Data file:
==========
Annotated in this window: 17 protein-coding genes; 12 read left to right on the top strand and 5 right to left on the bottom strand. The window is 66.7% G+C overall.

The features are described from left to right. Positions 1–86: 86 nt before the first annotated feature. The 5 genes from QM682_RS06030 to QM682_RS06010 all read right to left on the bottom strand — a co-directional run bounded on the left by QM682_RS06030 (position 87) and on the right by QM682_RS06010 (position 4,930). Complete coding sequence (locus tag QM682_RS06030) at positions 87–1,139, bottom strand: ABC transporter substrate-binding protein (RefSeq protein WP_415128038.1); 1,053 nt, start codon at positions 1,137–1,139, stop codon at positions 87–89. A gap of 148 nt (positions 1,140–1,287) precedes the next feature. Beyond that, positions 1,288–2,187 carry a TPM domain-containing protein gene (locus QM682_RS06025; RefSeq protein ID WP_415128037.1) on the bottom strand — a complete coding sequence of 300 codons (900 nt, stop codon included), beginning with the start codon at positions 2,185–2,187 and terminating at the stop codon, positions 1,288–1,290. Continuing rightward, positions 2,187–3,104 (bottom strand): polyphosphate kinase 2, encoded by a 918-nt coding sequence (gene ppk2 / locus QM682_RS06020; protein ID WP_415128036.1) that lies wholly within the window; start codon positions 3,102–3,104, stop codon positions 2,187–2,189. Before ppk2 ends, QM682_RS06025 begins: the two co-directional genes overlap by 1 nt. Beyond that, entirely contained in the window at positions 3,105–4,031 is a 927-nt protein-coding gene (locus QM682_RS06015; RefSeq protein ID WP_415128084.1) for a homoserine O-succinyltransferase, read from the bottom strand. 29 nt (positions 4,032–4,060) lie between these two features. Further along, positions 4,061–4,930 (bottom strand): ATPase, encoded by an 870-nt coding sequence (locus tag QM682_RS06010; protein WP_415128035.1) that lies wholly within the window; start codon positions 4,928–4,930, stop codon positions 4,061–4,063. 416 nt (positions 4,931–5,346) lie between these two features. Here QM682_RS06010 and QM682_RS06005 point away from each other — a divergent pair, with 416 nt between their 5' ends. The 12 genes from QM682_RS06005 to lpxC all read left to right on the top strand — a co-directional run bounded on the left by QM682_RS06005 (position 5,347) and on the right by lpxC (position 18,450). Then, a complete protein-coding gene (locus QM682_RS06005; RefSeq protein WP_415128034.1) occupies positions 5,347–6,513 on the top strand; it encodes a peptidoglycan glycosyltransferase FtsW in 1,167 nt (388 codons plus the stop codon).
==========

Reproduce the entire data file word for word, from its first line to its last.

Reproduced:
Annotated in this window: 17 protein-coding genes; 12 read left to right on the top strand and 5 right to left on the bottom strand. The window is 66.7% G+C overall.

The features are described from left to right. Positions 1–86: 86 nt before the first annotated feature. The 5 genes from QM682_RS06030 to QM682_RS06010 all read right to left on the bottom strand — a co-directional run bounded on the left by QM682_RS06030 (position 87) and on the right by QM682_RS06010 (position 4,930). Complete coding sequence (locus tag QM682_RS06030) at positions 87–1,139, bottom strand: ABC transporter substrate-binding protein (RefSeq protein WP_415128038.1); 1,053 nt, start codon at positions 1,137–1,139, stop codon at positions 87–89. A gap of 148 nt (positions 1,140–1,287) precedes the next feature. Beyond that, positions 1,288–2,187 carry a TPM domain-containing protein gene (locus QM682_RS06025; RefSeq protein ID WP_415128037.1) on the bottom strand — a complete coding sequence of 300 codons (900 nt, stop codon included), beginning with the start codon at positions 2,185–2,187 and terminating at the stop codon, positions 1,288–1,290. Continuing rightward, positions 2,187–3,104 (bottom strand): polyphosphate kinase 2, encoded by a 918-nt coding sequence (gene ppk2 / locus QM682_RS06020; protein ID WP_415128036.1) that lies wholly within the window; start codon positions 3,102–3,104, stop codon positions 2,187–2,189. Before ppk2 ends, QM682_RS06025 begins: the two co-directional genes overlap by 1 nt. Beyond that, entirely contained in the window at positions 3,105–4,031 is a 927-nt protein-coding gene (locus QM682_RS06015; RefSeq protein ID WP_415128084.1) for a homoserine O-succinyltransferase, read from the bottom strand. 29 nt (positions 4,032–4,060) lie between these two features. Further along, positions 4,061–4,930 (bottom strand): ATPase, encoded by an 870-nt coding sequence (locus tag QM682_RS06010; protein WP_415128035.1) that lies wholly within the window; start codon positions 4,928–4,930, stop codon positions 4,061–4,063. 416 nt (positions 4,931–5,346) lie between these two features. Here QM682_RS06010 and QM682_RS06005 point away from each other — a divergent pair, with 416 nt between their 5' ends. The 12 genes from QM682_RS06005 to lpxC all read left to right on the top strand — a co-directional run bounded on the left by QM682_RS06005 (position 5,347) and on the right by lpxC (position 18,450). Then, a complete protein-coding gene (locus QM682_RS06005; RefSeq protein WP_415128034.1) occupies positions 5,347–6,513 on the top strand; it encodes a peptidoglycan glycosyltransferase FtsW in 1,167 nt (388 codons plus the stop codon).